- Dressed to Plunder: When Roger Goodman, George, Sarah Huffington, Kate, and Belinda all turn to the life of piracy, they redress to match the part. Also, after Lady Emma Huffington is captured, she begins to wear a tricorn hat adorned with flowers.
- Eyepatch of Power: Only one is ever seen in the film: it's worn by The Old Pirate, who appears at the beginning and end of the film.
- Friendly, Playful Dolphin: What Captain Belvedere thinks are sharks are actually harmless dolphins.
- Gold Makes Everything Shiny: Long John's treasure is nine chests of gold doubloons.
- Long John Shoutout: The film's main villain is named Long John Sliver. It's so close to the name Long John Silver that not only do internal production documents sometimes refer to the character by using the Treasure Island spelling, but an article by The Signal accidentally spelled the character's name as Long John Silver.
- Lovable Rogue: Sarah Huffington sees pirates in this way.
- Offstage Villainy: Just about every deplorable act that any of the characters commit that is mentioned is done off-screen.
- Pirate: Just about every character here is either one or is trying to be one. For the most part, they fall under the rogues variant.
- Pirate Booty: Long John's life goal is to return to Treasure Island to dig up the treasure that he left there ten years ago.
- Pirate Girl: Sarah Huffington wants to be this, mainly for the romance.
- Pirate Parrot: Subverted with the character of Parrot. He has all of the behaviors and coloration of a pirate parrot, but he's actually a human who thinks he's a parrot.
- The Pirates Who Don't Do Anything: Bluebeard and his crew are retired on Treasure Island, with his crew sending stories and art into the ocean to make anyone who finds said stories and art to think that he's the terror of the high seas.
- Plunder: Parodied when Roger Goodman mentions that his crew raided three ships for treasure. Long John reminds him that all they got were crates of calico and barrels of cinnamon. In reality, these would actually have been useful in keeping the crew fed.
- Shark Pool: Parodied with Captain Belvedere walking the plank. He thinks there are sharks in the water, but Sarah assures him that they are only dolphins.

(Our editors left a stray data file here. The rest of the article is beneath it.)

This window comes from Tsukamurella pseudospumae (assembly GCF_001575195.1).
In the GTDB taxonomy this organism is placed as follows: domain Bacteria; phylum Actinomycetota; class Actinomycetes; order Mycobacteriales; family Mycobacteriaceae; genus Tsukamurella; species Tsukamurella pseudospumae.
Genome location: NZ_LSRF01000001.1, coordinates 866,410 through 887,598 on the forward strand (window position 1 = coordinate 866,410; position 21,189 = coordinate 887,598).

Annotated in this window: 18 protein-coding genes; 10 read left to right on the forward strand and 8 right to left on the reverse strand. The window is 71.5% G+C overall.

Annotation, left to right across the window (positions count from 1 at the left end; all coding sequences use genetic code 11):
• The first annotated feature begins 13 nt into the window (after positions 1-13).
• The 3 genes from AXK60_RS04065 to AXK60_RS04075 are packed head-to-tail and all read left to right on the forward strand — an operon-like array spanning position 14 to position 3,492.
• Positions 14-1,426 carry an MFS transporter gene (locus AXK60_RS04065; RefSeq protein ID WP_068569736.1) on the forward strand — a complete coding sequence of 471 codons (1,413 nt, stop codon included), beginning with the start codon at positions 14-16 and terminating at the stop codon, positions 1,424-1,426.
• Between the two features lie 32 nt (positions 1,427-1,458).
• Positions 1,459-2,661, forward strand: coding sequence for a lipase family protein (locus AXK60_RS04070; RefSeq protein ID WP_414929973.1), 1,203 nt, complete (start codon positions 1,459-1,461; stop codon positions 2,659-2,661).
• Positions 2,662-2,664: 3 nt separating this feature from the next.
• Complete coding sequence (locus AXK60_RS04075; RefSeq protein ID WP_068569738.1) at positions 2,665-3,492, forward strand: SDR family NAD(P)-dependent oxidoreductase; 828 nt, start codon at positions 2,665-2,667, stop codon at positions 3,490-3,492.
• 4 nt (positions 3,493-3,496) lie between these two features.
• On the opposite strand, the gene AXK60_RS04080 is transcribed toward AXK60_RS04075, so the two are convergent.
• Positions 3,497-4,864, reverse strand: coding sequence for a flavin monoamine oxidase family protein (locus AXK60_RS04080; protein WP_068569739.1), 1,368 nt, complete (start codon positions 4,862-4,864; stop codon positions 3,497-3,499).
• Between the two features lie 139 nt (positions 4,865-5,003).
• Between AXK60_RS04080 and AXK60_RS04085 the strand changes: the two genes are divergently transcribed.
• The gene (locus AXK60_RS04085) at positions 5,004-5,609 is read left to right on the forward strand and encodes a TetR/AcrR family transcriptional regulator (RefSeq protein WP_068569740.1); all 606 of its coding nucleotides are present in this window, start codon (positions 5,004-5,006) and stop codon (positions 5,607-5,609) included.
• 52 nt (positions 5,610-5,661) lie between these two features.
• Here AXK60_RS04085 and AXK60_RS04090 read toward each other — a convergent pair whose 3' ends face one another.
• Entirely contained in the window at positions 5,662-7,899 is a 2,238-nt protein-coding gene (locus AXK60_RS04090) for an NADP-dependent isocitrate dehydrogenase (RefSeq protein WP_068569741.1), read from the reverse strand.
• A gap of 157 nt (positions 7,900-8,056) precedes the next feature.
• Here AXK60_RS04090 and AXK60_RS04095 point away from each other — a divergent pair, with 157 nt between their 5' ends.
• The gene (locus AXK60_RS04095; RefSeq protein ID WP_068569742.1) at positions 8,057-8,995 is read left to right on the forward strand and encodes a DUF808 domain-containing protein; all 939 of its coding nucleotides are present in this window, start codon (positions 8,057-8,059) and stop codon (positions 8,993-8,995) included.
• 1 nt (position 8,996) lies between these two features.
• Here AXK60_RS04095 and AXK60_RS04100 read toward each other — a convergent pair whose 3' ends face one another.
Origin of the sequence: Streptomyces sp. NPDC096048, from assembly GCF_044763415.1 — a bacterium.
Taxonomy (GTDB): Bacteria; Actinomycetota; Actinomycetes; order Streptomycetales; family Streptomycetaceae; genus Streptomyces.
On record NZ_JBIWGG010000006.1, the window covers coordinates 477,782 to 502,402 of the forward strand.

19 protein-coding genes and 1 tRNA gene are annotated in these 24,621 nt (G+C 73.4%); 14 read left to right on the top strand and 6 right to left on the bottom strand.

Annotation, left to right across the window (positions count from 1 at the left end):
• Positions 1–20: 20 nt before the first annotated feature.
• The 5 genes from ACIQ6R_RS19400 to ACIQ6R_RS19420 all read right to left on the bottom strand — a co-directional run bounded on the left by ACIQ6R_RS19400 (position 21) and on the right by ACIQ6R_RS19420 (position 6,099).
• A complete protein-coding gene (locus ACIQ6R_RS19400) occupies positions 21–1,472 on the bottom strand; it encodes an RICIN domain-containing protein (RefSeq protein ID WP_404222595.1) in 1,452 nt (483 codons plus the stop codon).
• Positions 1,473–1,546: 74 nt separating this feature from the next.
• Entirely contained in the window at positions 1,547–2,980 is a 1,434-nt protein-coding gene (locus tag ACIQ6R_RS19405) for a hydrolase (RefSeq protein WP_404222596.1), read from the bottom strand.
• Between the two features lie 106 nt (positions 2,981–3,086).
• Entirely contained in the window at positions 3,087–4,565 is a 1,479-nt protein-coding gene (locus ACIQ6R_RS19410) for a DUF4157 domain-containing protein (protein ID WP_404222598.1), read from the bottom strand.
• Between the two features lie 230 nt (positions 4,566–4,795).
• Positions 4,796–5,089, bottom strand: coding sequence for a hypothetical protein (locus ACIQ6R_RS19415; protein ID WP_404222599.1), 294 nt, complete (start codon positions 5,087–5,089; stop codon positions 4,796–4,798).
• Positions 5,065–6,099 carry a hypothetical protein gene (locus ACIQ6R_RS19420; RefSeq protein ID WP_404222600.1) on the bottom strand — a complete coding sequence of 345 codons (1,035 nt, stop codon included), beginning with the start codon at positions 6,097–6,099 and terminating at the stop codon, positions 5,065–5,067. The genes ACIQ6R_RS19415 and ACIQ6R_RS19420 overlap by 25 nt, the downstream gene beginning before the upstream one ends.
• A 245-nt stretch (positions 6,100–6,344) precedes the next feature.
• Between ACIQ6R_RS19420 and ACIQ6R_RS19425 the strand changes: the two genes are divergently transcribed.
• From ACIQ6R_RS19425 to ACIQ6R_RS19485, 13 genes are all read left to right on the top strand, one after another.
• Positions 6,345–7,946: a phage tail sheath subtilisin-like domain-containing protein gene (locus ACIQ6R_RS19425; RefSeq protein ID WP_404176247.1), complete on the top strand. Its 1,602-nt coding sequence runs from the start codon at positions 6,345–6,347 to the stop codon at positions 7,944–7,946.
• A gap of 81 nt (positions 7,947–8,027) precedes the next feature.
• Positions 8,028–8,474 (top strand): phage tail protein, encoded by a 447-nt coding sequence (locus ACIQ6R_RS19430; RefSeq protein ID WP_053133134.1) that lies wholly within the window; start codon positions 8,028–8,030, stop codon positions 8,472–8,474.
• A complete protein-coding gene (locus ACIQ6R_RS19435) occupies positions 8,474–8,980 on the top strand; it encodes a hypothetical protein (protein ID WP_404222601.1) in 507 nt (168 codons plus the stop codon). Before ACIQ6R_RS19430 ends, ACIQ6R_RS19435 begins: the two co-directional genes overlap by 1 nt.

- Shout-Out: There are many in this zany comedy.
- The Bluebeard wanted poster and painting are designed to resemble Captain Jack Sparrow and Will Turner, respectively, from Pirates of the Caribbean: The Curse of the Black Pearl.
- George suggests Capt'n Crunch as Roger Goodman's pirate name. Also, the name that is settled on, Captain Blood, alludes to the film of the same name.
- Long John Sliver is, naturally, a reference to Treasure Island. The island in this story also shares its name with the aforementioned book.
- The characters of Laverne, Shirley, Lucy, and Ethel reference both Laverne and Shirley and I Love Lucy.
- Dandy mentions that Lady Huffington's shopping list reads like War and Peace.
- Spoiled Brat: The character of Roger Goodman.
- Stockholm Syndrome: It's downplayed, but Emma Huffington starts to get along well with Roger Goodman's crew, even if they keep her alive for the cookies and to lure Sarah Huffington to Treasure Island. He husband doesn't fare as well, however.
- Talk Like a Pirate: Long John and The Old Pirate play this trope straight because they are some of the only actual pirates in the film. Roger Goodman tries to emulate this, with hilarious results, Dandy has the accent slightly, and everyone else averts this trope.
- The Triple: When Long John tries to drive away the Pirate Queen's crew (so they don't take his treasure for themselves), he directs them first to skull-shaped Skull Island, then to gopher-shaped Gopher Island, then finally to elephant-shaped...Treasure Island.
- Walk the Plank: This is how Sarah Huffington disposes of Captain Belvedere.
- Wooden Ships and Iron Men: This film is a parody of this trope.
- Because the performance was not entirely filmed with just one cast, the film constantly changes between casts in the second act.
- After the play ended, the set pieces were sent to the recycling center, despite talks of Bouquet Canyon Church reusing the pieces for their vacation bible school.
- Because he is a professional stuntman, Connor Loveall was given the task of choreographing all of the play's sword fights.
- The character of Koo Koo Macaw was not in the play. This character was added later to create a transition between the two casts.